In welcomed news this week, the Minister for Justice Miss Helen McEntee, announced a new procedure to make it easier for children who were born in Ireland to become Irish citizens. This announcement is applicable to children whose parents are not Irish citizens and where the children were not entitled to Irish citizenship at the time of their birth but qualify after a certain period of residence.
Currently a child who is born in Ireland may not be not entitled to Irish citizenship from birth due to the fact that their parents are not Irish or British citizens, or their parents do not satisfy the three-year reckonable residence requirement prior to the birth. These children have to wait for five years in order to apply for Irish citizenship. The five-year period is accumulated by accruing four years of lawful residence out of the previous eight years and having one year/12 months of continuous residence in the State, immediately prior to the citizenship application.
The Minister for Justice has announced that the time which applicable children will now need to be resident in the State in order to become Irish citizens will be reduced from five years to three years. This means that the child will need to have been resident in the State for two out of the previous eight years and have one year/12 months of continuous residence immediately prior to the citizenship application.
The changes will be included in the Civil Law (Miscellaneous Provisions) Bill 2021 which is due to be submitted to Government in the coming weeks.
The Minister is also exploring whether it may be possible for TUSLA to apply for citizenship on behalf of children in their care.
In her announcement, the Minister states as follows:
“The granting of Irish citizenship is a privilege and an honour which is recognised by the thousands of people who apply every year. It is my hope that reducing the amount of time children of non-Irish nationals born in Ireland have to wait before being eligible for citizenship will provide comfort and reassurance to many families across the country.
“This is in keeping with my Department’s commitment to delivering a fair immigration system for a digital age, as set out in Justice Plan 2021.
“I was glad to work and engage with Senator Ivana Bacik on this proposal, and I look forward to it being implemented as quickly as possible.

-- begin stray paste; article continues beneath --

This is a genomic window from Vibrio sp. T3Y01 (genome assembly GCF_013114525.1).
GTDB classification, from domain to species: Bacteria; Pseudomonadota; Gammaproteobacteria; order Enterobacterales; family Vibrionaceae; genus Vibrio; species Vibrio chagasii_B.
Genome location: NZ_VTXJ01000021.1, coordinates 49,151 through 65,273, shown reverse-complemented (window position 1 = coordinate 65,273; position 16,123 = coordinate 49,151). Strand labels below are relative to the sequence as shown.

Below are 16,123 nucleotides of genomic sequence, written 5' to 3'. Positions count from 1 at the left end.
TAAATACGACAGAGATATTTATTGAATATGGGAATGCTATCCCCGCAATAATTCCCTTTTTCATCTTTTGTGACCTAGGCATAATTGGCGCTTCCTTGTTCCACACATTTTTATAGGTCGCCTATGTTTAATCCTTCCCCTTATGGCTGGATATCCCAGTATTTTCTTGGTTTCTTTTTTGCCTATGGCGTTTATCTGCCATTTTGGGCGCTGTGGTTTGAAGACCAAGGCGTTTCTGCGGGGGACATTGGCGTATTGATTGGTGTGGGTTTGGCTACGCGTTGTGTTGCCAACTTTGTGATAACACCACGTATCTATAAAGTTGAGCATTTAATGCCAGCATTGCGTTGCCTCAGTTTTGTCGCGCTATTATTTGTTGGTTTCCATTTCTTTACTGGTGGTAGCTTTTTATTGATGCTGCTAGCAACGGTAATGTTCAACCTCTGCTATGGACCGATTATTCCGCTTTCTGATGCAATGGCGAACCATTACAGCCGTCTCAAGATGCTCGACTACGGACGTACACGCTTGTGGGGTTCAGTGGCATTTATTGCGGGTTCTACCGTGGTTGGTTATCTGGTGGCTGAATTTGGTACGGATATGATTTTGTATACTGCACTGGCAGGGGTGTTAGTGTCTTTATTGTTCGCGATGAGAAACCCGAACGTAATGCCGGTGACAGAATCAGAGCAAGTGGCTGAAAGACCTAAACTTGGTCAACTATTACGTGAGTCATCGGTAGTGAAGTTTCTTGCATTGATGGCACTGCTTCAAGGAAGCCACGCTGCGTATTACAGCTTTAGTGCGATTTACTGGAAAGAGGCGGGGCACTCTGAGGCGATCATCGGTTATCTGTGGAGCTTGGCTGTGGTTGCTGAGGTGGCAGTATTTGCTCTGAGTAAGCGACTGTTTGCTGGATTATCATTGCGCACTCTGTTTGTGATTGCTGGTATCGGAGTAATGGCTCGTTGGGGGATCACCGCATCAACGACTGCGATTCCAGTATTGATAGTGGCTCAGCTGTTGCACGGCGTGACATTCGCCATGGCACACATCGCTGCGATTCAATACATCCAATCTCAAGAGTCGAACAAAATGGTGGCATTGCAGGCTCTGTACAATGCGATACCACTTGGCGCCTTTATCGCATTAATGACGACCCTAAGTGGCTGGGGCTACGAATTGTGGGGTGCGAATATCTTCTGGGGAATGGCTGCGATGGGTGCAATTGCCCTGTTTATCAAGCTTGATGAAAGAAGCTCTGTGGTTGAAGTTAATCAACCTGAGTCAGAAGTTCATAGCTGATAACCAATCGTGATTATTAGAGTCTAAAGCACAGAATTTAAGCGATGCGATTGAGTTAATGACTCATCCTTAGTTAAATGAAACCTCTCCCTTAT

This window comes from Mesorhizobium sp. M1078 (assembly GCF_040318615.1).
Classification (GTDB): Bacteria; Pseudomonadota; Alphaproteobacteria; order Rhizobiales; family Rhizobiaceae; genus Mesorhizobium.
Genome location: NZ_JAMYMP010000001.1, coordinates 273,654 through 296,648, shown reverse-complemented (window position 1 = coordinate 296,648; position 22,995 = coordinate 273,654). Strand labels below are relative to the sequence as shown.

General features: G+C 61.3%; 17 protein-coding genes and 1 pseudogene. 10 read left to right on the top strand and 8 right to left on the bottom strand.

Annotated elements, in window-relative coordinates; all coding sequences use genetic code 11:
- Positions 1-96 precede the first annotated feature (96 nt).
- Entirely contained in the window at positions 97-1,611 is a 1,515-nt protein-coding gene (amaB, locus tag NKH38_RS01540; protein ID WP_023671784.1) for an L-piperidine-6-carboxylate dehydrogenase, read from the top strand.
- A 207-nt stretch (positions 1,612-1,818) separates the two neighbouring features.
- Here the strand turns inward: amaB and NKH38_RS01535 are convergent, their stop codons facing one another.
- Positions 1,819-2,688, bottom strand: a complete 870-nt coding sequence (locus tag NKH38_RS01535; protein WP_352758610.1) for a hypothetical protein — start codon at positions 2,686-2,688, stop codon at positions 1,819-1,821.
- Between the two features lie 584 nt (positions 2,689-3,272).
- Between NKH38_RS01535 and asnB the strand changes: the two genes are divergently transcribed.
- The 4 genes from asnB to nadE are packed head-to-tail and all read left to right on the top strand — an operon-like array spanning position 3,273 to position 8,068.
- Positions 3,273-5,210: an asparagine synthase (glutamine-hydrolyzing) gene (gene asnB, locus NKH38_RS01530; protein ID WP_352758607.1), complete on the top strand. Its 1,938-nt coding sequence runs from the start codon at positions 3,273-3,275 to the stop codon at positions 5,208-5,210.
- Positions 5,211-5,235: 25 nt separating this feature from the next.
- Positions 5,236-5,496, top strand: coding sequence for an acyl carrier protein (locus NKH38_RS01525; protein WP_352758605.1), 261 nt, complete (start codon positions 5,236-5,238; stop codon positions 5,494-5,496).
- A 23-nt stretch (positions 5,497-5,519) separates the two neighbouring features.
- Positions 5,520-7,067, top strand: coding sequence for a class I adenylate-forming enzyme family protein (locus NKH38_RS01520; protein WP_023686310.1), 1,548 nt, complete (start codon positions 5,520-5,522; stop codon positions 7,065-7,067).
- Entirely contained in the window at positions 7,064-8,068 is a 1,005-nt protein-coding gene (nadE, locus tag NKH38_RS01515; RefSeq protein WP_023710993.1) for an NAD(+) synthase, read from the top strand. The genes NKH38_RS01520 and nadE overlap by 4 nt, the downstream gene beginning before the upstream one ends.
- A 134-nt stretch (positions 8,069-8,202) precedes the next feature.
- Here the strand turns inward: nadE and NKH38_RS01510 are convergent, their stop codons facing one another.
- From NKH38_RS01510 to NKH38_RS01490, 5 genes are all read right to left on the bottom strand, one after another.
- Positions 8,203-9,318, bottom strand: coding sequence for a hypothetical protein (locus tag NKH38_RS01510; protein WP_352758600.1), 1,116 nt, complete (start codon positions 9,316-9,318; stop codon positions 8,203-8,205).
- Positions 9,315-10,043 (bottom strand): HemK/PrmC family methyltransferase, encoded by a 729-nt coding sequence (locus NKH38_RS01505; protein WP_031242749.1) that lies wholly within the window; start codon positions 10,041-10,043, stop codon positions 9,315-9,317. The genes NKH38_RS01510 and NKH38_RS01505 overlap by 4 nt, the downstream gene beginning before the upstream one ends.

Minister McEntee continued,
“This amendment provides increased security for children where a parent subsequently falls out of permission as the child will be entitled to Irish citizenship and will therefore be an EU citizen with the right to remain in the State with a non-EEA national guardian or parent.
However, it will not broaden the categories of children who are entitled to citizenship and this amendment will only apply to the children of those parents who are legally resident in the State. Children born here to non-national parents who have three years prior residency will continue to be Irish citizens from birth.”
What children will this change be applicable to?
Sinnott Solicitor’s immigration teams located in Dublin and Cork have received a number of queries from parents since the announcement was made querying whether or not the changes will be applicable to all children born on the island of Ireland who are not entitled to citizenship from birth. The scheme will only apply to children whose parents have lawful residency in the State, and this form of residency must ordinarily be reckonable towards Irish citizenship. This means that parents who are undocumented, international protection applicants, or resident on student permissions such as Stamp 2, 2a, 1A or 1G will not be applicable. It will be applicable to children who would have ordinarily been eligible to apply for Irish citizenship after five years and the time period is the only amendment being introduced to the legislation.
The full announcement is available to read here.
With offices in Dublin and Cork, Sinnott Solicitors have a specialist team of Immigration Solicitors and Immigration Consultants who are experts on Irish citizenship and all Irish immigration matters. Should you have any queries with respect to any of the information contained in this article or any other immigration matters, do not hesitate to contact our immigration department in Cork or Dublin today on 014062862 or firstname.lastname@example.org.